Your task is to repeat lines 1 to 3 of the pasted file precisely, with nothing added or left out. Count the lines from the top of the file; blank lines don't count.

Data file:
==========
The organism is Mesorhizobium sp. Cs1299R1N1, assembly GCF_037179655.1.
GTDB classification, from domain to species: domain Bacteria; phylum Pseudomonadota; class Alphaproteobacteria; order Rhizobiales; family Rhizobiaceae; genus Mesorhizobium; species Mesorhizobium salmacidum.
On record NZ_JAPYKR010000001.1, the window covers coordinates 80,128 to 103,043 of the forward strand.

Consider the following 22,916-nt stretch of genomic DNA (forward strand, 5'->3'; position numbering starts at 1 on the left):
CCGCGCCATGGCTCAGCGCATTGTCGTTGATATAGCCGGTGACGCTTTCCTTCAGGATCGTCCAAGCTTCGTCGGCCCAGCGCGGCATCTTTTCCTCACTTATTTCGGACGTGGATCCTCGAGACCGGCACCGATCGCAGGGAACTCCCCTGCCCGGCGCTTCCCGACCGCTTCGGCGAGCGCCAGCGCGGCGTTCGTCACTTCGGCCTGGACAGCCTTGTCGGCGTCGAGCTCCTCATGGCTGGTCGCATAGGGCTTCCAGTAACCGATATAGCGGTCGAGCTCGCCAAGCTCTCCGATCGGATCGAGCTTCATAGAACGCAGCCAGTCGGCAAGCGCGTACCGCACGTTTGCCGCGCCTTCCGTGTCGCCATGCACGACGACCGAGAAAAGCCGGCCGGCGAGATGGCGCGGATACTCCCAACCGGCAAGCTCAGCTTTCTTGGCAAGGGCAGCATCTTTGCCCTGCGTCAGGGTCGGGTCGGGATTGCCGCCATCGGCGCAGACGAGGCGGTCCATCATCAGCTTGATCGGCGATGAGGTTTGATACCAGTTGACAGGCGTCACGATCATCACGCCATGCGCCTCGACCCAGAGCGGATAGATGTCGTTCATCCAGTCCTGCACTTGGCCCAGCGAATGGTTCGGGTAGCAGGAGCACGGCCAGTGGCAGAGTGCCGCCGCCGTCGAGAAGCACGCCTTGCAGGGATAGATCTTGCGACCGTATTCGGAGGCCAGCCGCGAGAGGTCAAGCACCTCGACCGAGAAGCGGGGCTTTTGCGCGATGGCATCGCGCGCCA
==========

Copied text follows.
The organism is Mesorhizobium sp. Cs1299R1N1, assembly GCF_037179655.1.
GTDB classification, from domain to species: domain Bacteria; phylum Pseudomonadota; class Alphaproteobacteria; order Rhizobiales; family Rhizobiaceae; genus Mesorhizobium; species Mesorhizobium salmacidum.
On record NZ_JAPYKR010000001.1, the window covers coordinates 80,128 to 103,043 of the forward strand.